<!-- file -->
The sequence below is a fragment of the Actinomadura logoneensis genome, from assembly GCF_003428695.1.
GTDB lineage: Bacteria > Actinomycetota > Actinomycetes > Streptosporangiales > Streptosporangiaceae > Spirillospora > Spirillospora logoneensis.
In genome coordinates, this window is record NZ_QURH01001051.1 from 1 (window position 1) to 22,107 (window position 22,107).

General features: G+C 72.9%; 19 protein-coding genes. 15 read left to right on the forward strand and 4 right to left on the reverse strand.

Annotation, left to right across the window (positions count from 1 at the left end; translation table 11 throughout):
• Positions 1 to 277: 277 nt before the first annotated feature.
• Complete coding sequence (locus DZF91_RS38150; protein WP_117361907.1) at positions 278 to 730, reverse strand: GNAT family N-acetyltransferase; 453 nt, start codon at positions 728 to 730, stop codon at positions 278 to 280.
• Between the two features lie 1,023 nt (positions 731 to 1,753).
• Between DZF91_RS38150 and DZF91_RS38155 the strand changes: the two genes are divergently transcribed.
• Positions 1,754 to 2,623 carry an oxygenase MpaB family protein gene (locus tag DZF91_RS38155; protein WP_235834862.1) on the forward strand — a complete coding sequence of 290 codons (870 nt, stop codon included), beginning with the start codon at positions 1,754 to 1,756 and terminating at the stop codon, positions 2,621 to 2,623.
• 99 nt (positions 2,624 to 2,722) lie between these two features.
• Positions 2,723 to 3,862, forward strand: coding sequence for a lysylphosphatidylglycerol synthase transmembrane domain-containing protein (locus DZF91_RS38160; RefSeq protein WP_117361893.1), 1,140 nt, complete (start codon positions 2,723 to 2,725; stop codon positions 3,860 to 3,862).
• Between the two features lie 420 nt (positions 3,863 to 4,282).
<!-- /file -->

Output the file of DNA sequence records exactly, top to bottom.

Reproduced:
The sequence below is a fragment of the Actinomadura logoneensis genome, from assembly GCF_003428695.1.
GTDB lineage: Bacteria > Actinomycetota > Actinomycetes > Streptosporangiales > Streptosporangiaceae > Spirillospora > Spirillospora logoneensis.
In genome coordinates, this window is record NZ_QURH01001051.1 from 1 (window position 1) to 22,107 (window position 22,107).

General features: G+C 72.9%; 19 protein-coding genes. 15 read left to right on the forward strand and 4 right to left on the reverse strand.

Annotation, left to right across the window (positions count from 1 at the left end; translation table 11 throughout):
• Positions 1 to 277: 277 nt before the first annotated feature.
• Complete coding sequence (locus DZF91_RS38150; protein WP_117361907.1) at positions 278 to 730, reverse strand: GNAT family N-acetyltransferase; 453 nt, start codon at positions 728 to 730, stop codon at positions 278 to 280.
• Between the two features lie 1,023 nt (positions 731 to 1,753).
• Between DZF91_RS38150 and DZF91_RS38155 the strand changes: the two genes are divergently transcribed.
• Positions 1,754 to 2,623 carry an oxygenase MpaB family protein gene (locus tag DZF91_RS38155; protein WP_235834862.1) on the forward strand — a complete coding sequence of 290 codons (870 nt, stop codon included), beginning with the start codon at positions 1,754 to 1,756 and terminating at the stop codon, positions 2,621 to 2,623.
• 99 nt (positions 2,624 to 2,722) lie between these two features.
• Positions 2,723 to 3,862, forward strand: coding sequence for a lysylphosphatidylglycerol synthase transmembrane domain-containing protein (locus DZF91_RS38160; RefSeq protein WP_117361893.1), 1,140 nt, complete (start codon positions 2,723 to 2,725; stop codon positions 3,860 to 3,862).
• Between the two features lie 420 nt (positions 3,863 to 4,282).